During the same time as CWNP and Vestivus, my wife and I were devastated to learn that we could not have children. Is that a “failure”? I don’t know, but it certainly felt like one when no words would console or lift up the woman I loved, and she felt like a failure as a woman. Sometimes failure is very much out of your control, but that doesn’t change the nature of failure.

There are too many fails here to list in 10 blog posts. What started off as 2 guys with $250 and a bad idea turned into a nice little business, until we lost focus, created the aforementioned failed businesses, and tried to grow CWNP in 5 directions with no plan and even less knowledge. Three of the initial 4 principles left, leaving me as the last man standing. It took Charlie Paparelli telling me, “Get your ass back in there and FIX IT!” for me to find my focus again. I turned it around, paid off all the debt, made it profitable, and then sold it because I got bored.

This is my business today: content marketing and content strategy. Last month, a client fired me. It’s not “we got fired”, because right now, it’s just me. “I” got fired.

These are just the tip of the iceberg of fails in my life and career. There are many, many more. They always suck. Always. But over hundreds – thousands? – of failures, I’ve learned very slowly that when (again, not if) I fail, I must do one thing to make it stop hurting, to get through it, etc.

Not “celebrate” it. That’s crap. Nobody celebrates failure like they celebrate getting to $1M ARR in recurring SaaS revenue. No, I mean “own” it by taking complete, 100%, total responsibility for it.

I got fired. I missed that PK. I led the teams that created 4 failed businesses. Adam did nothing. I said “no” to an appointment to Annapolis. I couldn’t have children. I was the CEO during all phases of CWNP, including all the bad decisions and the other 3 principles leaving. I said nothing to my teammate when he walked out, obviously scared out of his mind, to take that PK.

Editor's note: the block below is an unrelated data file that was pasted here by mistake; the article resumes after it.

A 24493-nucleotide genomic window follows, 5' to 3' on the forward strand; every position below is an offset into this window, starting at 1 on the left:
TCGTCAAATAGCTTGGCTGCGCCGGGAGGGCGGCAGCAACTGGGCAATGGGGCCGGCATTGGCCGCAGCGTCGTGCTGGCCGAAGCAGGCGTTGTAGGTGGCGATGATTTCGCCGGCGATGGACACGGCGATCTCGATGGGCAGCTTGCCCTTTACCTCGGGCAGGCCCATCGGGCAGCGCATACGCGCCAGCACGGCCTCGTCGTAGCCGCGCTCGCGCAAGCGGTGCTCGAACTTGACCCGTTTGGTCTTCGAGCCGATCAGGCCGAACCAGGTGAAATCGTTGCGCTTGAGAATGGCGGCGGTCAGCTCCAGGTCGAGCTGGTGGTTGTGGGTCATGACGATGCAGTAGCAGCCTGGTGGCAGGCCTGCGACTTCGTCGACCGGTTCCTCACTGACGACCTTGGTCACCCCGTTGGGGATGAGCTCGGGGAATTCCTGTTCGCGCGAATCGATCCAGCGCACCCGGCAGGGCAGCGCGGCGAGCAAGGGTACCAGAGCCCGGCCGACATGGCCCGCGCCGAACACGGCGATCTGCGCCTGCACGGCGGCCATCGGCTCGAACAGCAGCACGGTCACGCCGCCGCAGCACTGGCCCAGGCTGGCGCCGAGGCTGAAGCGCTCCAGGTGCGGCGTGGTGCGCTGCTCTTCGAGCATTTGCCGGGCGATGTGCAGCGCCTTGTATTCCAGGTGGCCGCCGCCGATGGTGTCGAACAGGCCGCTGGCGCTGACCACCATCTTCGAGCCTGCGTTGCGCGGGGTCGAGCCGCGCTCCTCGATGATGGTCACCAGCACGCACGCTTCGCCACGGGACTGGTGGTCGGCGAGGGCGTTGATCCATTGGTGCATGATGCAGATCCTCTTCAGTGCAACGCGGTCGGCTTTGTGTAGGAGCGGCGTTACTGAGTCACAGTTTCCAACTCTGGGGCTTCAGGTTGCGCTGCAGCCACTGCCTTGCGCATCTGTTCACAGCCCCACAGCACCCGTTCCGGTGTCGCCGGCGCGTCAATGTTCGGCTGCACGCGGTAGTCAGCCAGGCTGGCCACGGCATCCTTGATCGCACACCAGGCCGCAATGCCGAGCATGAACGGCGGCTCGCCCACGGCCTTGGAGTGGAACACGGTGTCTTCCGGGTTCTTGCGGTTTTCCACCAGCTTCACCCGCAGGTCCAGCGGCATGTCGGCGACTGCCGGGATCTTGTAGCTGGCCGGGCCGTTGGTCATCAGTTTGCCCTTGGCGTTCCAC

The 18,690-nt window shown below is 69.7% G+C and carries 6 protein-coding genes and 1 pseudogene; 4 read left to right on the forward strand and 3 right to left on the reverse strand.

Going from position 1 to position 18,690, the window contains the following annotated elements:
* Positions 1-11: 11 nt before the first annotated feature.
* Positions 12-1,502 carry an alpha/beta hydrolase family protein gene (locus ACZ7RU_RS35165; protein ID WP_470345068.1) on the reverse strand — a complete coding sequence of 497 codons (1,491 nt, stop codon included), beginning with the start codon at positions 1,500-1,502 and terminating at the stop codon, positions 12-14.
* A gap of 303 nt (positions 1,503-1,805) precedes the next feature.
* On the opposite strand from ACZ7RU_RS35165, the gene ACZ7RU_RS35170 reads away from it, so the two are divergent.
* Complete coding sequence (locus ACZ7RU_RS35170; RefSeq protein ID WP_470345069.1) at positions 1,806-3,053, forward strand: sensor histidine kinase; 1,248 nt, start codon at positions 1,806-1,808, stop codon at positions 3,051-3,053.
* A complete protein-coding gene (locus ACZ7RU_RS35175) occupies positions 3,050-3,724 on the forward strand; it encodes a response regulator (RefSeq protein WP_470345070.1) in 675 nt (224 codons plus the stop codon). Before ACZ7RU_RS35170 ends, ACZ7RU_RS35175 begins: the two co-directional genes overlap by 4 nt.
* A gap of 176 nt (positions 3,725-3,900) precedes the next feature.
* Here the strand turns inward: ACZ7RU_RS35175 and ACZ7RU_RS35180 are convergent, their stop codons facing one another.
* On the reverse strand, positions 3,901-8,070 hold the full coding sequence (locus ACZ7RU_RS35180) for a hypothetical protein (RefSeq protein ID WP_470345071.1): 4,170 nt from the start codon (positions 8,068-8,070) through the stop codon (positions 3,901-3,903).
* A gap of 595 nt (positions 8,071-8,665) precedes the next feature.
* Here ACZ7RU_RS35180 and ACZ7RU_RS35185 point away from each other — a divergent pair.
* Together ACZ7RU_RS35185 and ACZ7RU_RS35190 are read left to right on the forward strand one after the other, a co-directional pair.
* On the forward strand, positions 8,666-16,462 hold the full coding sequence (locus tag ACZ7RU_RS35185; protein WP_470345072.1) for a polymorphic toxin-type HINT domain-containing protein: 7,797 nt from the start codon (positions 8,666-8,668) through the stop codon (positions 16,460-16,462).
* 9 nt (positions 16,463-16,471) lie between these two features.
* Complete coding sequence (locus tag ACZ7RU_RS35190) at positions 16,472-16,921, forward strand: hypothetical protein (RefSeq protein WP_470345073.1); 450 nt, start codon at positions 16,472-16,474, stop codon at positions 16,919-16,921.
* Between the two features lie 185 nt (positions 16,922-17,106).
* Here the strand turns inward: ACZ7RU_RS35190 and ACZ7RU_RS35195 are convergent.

It might be to yourself. It might be to a mentor. That meeting with Charlie Paparelli was so refreshing and cathartic, and all I did was say, “Charlie, I just want out. I hate this.” My wife and I had to say “we cannot have children” so we could have the very real conversation with our pastor, who encouraged us to adopt our 2 kids 10 years ago.

Fix what you broke. Tell the person or people most affected by your failure these words: “I failed. It’s my fault. I did it. My decision. I’m sorry.” I had to tell my wife last month, “I got fired by my client.” But sometimes you cannot make it right with the other person or people. Sometimes you can only fully confess it to yourself: I was wrong. Own it.

You then give yourself the freedom to move on. When you wrong someone, and they’re so steaming mad at you that all they can do is scream and yell, and you stand up, and humbly say, “You’re right. I screwed up. It’s my fault. I was wrong,” the air is removed from their bubble, and they have nothing left to say. You then have permission to move on, and you must move on…

In Robert Hastings’ poem, “The Station”, he describes the twin thieves that rob us of today. The first is regret. We spend all our time mourning over our mistakes and failures of yesterday that we can’t see the joy in today. If you don’t come clean, confess that it was your fault, own it, admit it, take complete responsibility for your actions, you simply cannot move on. You’ll live in regret.

And because you live in regret of your mistakes and failures, they hide your vision for the future in fear of failure again. Why are you afraid of failure? As sure as you’re going to close this browser window and move on to the next blog or email, you are going to fail at something sometime. It will happen. I guarantee it. Why fear it? Look at how many times I’ve failed, and yet here I sit, on the other side of the internet, typing these words, growing another business up from nothing, moving on from the last failure.

I conclude with this question, to which there is but one answer. You cannot control anyone else. You cannot control your circumstances. You cannot control the market forces. You cannot control the political landscape. You cannot control the weather or the dollar or the economy.

The only thing you can control is your decision of how to respond when you fail.